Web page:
The Commonwealth Scientific and Industrial Research Organisation (CSIRO) is taking its Going for Gold gold recovery technology out of the trial phase and into the real-world market.
Cyanide leaching is the most popular gold leaching reagent in many countries, but CSIRO’s method — which took 20 years of research and around $10 million in investment — proposes a non-toxic alternative.
The research body’s Going for Gold initiative is based around the notion of designing alternative extraction reagents that “don’t cost the Earth”.
“Cyanide is used in about 75 per cent of global gold production, and while the industry works to manage the associated risks, there have been recent toxic spills overseas that have caused great concern to communities,” said CSIRO research program leader Chris Vernon.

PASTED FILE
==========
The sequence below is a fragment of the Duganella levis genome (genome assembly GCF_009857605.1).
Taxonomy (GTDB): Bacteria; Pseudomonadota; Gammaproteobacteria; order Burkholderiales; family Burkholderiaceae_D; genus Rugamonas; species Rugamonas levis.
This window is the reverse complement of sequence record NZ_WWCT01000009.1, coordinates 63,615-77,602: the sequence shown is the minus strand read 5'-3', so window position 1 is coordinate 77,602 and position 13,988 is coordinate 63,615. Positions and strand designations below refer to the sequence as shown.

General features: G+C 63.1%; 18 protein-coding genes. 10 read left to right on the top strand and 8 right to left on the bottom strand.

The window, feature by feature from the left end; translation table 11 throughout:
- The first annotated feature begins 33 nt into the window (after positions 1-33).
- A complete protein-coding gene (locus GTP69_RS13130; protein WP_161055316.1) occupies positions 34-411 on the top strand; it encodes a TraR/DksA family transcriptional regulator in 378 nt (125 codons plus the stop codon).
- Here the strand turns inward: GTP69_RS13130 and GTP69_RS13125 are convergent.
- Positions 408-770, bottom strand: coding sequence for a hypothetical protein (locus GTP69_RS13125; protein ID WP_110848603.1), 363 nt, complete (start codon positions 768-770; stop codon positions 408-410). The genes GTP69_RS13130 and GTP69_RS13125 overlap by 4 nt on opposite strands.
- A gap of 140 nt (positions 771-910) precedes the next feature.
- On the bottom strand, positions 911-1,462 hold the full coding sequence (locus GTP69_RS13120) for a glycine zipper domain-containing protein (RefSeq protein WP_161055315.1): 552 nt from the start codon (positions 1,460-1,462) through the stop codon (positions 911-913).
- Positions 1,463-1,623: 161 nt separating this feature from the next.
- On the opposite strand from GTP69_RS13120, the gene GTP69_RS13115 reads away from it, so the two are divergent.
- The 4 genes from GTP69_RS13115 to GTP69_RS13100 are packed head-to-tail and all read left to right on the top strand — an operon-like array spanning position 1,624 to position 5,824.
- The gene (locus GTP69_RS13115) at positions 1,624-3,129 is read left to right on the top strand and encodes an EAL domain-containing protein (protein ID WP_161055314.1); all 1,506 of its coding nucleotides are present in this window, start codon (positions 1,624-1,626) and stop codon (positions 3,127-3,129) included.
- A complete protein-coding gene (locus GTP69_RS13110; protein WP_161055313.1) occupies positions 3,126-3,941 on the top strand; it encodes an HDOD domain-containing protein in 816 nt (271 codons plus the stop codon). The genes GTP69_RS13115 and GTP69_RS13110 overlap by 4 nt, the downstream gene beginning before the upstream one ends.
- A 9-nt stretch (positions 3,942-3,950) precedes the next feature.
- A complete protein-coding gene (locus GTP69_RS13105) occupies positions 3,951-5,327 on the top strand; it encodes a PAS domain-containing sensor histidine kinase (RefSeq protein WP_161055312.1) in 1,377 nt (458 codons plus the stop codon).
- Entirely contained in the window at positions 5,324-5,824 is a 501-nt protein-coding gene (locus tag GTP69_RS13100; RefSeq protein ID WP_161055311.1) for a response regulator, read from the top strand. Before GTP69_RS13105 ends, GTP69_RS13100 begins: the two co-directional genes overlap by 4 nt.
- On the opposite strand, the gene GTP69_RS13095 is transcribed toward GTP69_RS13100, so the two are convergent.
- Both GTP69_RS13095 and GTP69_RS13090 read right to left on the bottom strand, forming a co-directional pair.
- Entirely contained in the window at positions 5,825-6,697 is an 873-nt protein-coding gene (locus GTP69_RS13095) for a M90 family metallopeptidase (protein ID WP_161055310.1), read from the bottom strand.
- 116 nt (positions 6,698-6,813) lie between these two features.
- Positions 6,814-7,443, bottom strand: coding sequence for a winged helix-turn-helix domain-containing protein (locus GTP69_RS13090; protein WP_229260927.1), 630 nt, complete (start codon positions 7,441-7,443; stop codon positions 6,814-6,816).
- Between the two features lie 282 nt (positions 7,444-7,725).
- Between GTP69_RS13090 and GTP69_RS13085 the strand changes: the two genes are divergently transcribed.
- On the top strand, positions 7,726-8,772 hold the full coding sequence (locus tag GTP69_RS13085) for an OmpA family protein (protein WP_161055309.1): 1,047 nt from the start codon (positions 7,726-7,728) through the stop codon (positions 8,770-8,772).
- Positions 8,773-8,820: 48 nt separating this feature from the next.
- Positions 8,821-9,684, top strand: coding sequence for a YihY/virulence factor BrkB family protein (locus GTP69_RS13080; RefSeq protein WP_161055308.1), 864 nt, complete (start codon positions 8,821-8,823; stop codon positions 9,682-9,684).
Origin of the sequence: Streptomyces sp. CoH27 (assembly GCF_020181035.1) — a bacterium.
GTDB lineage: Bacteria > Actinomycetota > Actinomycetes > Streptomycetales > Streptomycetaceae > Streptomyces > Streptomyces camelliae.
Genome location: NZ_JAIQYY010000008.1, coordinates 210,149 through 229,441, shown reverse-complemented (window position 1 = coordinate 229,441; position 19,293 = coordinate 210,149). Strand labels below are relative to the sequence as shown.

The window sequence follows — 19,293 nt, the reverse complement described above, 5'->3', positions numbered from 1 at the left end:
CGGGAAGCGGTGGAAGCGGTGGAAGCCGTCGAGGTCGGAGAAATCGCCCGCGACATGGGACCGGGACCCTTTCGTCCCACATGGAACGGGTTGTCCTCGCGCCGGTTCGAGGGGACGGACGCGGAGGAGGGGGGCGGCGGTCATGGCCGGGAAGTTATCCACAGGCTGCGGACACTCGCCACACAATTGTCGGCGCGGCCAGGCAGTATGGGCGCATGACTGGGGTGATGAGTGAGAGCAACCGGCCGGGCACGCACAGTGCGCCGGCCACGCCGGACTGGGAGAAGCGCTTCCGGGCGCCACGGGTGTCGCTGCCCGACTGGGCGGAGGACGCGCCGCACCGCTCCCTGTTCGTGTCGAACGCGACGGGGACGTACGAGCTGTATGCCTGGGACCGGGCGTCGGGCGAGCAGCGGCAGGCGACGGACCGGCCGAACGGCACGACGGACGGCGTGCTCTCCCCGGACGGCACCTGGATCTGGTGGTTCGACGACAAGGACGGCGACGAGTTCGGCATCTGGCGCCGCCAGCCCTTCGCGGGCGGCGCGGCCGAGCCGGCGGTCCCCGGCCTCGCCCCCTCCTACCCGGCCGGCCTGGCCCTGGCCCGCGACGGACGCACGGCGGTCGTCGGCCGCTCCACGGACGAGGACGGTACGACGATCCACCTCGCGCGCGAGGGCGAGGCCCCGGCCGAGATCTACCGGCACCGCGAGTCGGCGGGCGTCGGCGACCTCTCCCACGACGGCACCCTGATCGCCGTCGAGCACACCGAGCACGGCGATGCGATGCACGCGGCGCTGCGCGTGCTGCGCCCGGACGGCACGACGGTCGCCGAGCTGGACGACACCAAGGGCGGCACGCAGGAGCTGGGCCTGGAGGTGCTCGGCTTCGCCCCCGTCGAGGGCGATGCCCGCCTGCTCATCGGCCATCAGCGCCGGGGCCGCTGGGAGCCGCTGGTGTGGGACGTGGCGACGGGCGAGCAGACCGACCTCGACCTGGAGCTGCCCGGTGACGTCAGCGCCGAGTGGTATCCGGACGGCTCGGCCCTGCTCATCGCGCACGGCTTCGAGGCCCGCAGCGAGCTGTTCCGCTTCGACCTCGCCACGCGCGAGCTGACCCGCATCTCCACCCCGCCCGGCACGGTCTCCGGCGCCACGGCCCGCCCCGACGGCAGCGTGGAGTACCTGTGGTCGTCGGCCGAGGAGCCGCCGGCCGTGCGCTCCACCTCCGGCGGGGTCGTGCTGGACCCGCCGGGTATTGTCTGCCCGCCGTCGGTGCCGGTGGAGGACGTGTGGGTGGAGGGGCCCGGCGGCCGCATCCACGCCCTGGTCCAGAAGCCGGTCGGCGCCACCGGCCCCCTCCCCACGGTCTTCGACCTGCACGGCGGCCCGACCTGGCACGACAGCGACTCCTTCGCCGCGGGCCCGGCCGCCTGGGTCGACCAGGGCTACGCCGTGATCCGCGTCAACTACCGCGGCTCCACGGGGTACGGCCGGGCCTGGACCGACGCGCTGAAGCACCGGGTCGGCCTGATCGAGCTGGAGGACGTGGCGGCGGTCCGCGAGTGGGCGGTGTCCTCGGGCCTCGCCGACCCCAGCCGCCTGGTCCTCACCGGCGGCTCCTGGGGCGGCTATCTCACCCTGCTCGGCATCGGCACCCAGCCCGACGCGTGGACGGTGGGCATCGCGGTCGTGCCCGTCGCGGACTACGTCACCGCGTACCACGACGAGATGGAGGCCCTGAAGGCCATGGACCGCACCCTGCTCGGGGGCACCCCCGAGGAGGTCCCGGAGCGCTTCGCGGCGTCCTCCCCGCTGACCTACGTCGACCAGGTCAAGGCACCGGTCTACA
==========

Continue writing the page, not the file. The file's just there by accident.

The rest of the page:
“Developing an alternative process, which eliminates hazardous chemicals while maximising gold recovery, meets industry and consumer demands for more sustainably-produced gold.”
CSIRO’s method, which eschews the use of cyanide and mercury in the gold leaching process in favour of non-toxic thiosulfate, was used to create its first gold ingot in August 2018 following extensive trials. Now, the system is set for rollout at Western Australia-based company Clean Mining.
The environmentally-focused company is in negotiations with Northern Territory-based ICA Mining Services and WA-based Nu-Fortune Gold to commission the technology.
Clean Mining plans to distribute CSIRO’s method to a global mining market, offering licences, equipment, product support and turnkey processing plant options. Clean Mining managing director Jeff McCulloch said CSIRO’s method was useful for new greenfields sites, existing mines looking to upgrade, and regions where cyanide use is banned.
“This technology provides gold miners with an opportunity to proactively evolve their environmental, social and governance (ESG) standards,” McCulloch said.